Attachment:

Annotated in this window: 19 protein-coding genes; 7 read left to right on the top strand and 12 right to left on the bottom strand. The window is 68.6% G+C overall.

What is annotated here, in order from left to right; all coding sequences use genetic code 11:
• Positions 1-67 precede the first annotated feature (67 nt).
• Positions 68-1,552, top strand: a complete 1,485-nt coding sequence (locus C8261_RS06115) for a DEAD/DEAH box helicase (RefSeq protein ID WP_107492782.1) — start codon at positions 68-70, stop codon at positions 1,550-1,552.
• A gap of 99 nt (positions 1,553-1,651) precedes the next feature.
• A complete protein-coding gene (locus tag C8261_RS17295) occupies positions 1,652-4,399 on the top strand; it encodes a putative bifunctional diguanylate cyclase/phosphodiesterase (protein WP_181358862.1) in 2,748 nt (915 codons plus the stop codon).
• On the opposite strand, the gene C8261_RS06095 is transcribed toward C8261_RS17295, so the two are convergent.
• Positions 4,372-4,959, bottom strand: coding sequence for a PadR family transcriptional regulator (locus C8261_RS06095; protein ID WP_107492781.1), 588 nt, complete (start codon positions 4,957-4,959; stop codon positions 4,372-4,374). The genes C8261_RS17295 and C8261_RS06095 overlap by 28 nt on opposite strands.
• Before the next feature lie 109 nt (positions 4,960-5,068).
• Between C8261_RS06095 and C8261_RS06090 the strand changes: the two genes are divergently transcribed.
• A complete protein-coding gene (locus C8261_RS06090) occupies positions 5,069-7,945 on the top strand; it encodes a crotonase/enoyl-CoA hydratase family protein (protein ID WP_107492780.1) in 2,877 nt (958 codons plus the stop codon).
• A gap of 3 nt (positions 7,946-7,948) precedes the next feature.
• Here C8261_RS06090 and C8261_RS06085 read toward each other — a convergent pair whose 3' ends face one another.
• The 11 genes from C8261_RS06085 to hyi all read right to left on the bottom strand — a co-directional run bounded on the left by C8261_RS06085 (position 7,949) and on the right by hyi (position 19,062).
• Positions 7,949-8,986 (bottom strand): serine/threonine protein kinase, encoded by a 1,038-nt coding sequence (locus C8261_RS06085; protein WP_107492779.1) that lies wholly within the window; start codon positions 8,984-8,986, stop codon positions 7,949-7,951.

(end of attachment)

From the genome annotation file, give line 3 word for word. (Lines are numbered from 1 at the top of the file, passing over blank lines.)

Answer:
• Positions 1-67 precede the first annotated feature (67 nt).